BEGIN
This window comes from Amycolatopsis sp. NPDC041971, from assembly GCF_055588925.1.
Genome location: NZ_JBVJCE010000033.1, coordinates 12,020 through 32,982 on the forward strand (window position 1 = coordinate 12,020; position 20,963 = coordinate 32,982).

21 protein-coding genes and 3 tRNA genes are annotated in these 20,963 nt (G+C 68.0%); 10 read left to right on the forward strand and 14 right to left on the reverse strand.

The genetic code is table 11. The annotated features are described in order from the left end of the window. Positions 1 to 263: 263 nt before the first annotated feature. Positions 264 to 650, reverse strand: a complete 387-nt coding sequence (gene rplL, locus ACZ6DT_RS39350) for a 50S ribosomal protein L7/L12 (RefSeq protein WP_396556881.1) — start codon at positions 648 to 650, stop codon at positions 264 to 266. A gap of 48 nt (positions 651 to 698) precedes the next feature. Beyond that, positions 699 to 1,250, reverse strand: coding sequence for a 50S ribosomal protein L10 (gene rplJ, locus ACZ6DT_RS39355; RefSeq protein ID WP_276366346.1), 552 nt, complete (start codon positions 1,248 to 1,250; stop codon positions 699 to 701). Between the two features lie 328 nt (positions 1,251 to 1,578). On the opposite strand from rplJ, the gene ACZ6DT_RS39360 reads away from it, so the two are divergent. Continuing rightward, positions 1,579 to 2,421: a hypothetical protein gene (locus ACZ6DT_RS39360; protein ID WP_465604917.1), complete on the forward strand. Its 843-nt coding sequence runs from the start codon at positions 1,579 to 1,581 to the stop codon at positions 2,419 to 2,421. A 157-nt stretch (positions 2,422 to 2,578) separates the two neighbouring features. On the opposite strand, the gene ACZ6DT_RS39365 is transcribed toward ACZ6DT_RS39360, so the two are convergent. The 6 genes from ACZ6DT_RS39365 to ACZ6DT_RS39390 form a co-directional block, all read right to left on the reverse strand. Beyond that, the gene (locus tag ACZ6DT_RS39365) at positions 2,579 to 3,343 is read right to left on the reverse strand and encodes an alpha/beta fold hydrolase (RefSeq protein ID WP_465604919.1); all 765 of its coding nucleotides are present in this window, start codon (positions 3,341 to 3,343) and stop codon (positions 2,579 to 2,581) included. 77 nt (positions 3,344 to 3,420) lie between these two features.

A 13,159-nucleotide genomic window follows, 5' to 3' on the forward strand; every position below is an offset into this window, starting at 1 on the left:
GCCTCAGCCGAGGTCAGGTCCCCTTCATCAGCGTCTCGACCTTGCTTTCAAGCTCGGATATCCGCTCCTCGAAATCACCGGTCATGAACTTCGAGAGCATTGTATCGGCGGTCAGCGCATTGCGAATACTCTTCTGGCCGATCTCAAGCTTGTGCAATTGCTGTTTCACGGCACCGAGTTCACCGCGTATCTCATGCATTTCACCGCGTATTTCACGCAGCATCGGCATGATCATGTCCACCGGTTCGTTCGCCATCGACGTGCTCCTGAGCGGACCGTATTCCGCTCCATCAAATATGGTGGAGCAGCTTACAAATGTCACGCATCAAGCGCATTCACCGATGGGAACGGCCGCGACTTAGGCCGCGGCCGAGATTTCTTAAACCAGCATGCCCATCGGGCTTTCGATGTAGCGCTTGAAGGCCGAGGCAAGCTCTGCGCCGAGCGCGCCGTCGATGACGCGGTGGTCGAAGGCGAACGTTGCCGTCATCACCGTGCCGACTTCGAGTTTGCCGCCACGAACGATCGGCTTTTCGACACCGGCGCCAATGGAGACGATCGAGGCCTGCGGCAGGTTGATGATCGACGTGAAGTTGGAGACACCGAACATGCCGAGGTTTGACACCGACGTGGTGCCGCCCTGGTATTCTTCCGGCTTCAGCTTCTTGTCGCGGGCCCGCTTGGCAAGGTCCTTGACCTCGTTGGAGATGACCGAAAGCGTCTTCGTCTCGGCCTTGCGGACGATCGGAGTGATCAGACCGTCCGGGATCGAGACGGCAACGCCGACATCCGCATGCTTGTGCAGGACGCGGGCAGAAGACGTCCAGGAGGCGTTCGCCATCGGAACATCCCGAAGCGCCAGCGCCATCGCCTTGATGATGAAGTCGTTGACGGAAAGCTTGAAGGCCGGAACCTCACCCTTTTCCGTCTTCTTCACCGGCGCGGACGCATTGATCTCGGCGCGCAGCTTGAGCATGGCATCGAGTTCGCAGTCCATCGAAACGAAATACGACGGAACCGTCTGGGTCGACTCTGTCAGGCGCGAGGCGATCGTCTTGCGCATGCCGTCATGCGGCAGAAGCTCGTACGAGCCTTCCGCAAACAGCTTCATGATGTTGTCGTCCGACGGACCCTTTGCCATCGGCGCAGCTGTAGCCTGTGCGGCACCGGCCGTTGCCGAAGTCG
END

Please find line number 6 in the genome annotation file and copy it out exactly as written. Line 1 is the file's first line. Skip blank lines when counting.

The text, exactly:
GCCTCAGCCGAGGTCAGGTCCCCTTCATCAGCGTCTCGACCTTGCTTTCAAGCTCGGATATCCGCTCCTCGAAATCACCGGTCATGAACTTCGAGAGCATTGTATCGGCGGTCAGCGCATTGCGAATACTCTTCTGGCCGATCTCAAGCTTGTGCAATTGCTGTTTCACGGCACCGAGTTCACCGCGTATCTCATGCATTTCACCGCGTATTTCACGCAGCATCGGCATGATCATGTCCACCGGTTCGTTCGCCATCGACGTGCTCCTGAGCGGACCGTATTCCGCTCCATCAAATATGGTGGAGCAGCTTACAAATGTCACGCATCAAGCGCATTCACCGATGGGAACGGCCGCGACTTAGGCCGCGGCCGAGATTTCTTAAACCAGCATGCCCATCGGGCTTTCGATGTAGCGCTTGAAGGCCGAGGCAAGCTCTGCGCCGAGCGCGCCGTCGATGACGCGGTGGTCGAAGGCGAACGTTGCCGTCATCACCGTGCCGACTTCGAGTTTGCCGCCACGAACGATCGGCTTTTCGACACCGGCGCCAATGGAGACGATCGAGGCCTGCGGCAGGTTGATGATCGACGTGAAGTTGGAGACACCGAACATGCCGAGGTTTGACACCGACGTGGTGCCGCCCTGGTATTCTTCCGGCTTCAGCTTCTTGTCGCGGGCCCGCTTGGCAAGGTCCTTGACCTCGTTGGAGATGACCGAAAGCGTCTTCGTCTCGGCCTTGCGGACGATCGGAGTGATCAGACCGTCCGGGATCGAGACGGCAACGCCGACATCCGCATGCTTGTGCAGGACGCGGGCAGAAGACGTCCAGGAGGCGTTCGCCATCGGAACATCCCGAAGCGCCAGCGCCATCGCCTTGATGATGAAGTCGTTGACGGAAAGCTTGAAGGCCGGAACCTCACCCTTTTCCGTCTTCTTCACCGGCGCGGACGCATTGATCTCGGCGCGCAGCTTGAGCATGGCATCGAGTTCGCAGTCCATCGAAACGAAATACGACGGAACCGTCTGGGTCGACTCTGTCAGGCGCGAGGCGATCGTCTTGCGCATGCCGTCATGCGGCAGAAGCTCGTACGAGCCTTCCGCAAACAGCTTCATGATGTTGTCGTCCGACGGACCCTTTGCCATCGGCGCAGCTGTAGCCTGTGCGGCACCGGCCGTTGCCGAAGTCG